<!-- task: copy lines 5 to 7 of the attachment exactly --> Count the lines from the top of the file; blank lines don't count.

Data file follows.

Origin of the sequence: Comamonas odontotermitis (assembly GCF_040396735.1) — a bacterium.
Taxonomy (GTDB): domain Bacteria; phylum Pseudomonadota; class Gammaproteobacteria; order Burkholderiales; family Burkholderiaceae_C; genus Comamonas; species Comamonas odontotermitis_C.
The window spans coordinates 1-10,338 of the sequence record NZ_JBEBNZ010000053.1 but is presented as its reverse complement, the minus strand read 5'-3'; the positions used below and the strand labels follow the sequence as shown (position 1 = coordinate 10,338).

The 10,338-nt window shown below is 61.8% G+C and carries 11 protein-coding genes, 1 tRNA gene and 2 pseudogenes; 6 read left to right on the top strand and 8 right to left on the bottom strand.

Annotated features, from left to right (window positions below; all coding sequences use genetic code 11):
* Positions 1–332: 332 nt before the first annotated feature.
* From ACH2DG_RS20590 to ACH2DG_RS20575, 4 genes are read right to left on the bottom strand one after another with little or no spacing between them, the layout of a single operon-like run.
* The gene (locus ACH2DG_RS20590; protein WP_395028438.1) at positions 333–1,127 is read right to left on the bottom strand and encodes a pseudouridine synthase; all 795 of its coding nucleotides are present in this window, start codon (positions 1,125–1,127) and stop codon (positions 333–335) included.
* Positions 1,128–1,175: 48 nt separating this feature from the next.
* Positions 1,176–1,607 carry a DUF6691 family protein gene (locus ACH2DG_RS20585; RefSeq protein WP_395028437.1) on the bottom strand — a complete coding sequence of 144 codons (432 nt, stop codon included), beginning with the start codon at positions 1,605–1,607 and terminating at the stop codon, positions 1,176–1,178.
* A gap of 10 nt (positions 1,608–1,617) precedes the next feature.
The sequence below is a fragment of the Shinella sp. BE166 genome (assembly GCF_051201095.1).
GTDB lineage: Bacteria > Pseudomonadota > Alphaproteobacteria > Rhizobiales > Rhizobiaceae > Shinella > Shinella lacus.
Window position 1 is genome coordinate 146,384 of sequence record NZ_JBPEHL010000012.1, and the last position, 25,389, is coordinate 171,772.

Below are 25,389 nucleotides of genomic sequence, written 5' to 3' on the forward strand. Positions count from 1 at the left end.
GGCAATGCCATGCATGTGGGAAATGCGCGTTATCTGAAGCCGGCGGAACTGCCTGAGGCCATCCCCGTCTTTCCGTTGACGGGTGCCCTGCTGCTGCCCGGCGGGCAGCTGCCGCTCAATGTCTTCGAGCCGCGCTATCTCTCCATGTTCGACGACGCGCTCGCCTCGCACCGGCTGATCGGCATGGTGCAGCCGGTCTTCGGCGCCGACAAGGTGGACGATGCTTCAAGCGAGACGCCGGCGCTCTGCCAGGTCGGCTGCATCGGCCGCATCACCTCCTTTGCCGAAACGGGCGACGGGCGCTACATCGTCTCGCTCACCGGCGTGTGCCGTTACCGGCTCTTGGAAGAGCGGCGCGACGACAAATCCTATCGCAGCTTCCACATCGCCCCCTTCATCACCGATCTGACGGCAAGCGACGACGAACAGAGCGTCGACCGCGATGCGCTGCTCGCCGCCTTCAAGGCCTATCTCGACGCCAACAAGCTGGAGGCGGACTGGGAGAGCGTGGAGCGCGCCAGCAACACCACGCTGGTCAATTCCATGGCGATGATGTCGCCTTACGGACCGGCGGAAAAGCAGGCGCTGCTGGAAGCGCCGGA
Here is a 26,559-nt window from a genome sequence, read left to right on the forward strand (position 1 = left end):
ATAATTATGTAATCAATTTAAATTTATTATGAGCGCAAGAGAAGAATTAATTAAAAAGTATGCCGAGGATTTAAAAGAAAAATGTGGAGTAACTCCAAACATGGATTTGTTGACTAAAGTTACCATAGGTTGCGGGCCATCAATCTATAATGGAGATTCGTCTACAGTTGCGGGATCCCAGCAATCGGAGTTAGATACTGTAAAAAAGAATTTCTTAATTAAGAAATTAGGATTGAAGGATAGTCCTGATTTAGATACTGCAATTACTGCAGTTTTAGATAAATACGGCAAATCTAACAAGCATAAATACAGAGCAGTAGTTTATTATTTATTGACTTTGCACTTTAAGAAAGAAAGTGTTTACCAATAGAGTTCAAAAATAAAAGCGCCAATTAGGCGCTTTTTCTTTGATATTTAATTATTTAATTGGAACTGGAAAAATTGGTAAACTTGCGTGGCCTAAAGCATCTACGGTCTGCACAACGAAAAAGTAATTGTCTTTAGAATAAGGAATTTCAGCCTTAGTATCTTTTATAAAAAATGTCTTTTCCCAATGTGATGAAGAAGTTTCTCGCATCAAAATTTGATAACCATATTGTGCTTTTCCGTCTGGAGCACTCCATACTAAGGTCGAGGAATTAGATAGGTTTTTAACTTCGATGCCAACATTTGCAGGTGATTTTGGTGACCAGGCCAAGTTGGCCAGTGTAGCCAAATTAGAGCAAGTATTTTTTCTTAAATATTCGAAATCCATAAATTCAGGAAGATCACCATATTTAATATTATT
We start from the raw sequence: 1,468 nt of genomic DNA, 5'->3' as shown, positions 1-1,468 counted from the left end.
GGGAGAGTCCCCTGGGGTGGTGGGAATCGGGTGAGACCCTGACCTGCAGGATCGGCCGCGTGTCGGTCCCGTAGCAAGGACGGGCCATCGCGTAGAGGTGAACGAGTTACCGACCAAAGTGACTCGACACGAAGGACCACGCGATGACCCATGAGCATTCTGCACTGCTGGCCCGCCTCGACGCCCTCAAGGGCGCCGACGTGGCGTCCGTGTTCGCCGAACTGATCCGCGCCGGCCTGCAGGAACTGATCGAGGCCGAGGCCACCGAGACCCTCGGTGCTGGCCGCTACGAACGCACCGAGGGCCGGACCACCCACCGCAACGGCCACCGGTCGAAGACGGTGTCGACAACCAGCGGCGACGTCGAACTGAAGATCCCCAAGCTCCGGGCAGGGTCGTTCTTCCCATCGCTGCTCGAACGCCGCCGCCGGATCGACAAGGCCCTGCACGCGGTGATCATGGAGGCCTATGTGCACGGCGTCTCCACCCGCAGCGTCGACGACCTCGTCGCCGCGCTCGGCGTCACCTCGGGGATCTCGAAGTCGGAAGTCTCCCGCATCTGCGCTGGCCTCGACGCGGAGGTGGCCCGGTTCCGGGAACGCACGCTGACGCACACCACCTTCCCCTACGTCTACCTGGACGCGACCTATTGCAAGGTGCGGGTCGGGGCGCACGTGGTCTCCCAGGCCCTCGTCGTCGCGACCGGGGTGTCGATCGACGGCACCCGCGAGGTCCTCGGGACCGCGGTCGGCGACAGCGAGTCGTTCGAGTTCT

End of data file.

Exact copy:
Annotated features, from left to right (window positions below; all coding sequences use genetic code 11):
* Positions 1–332: 332 nt before the first annotated feature.
* From ACH2DG_RS20590 to ACH2DG_RS20575, 4 genes are read right to left on the bottom strand one after another with little or no spacing between them, the layout of a single operon-like run.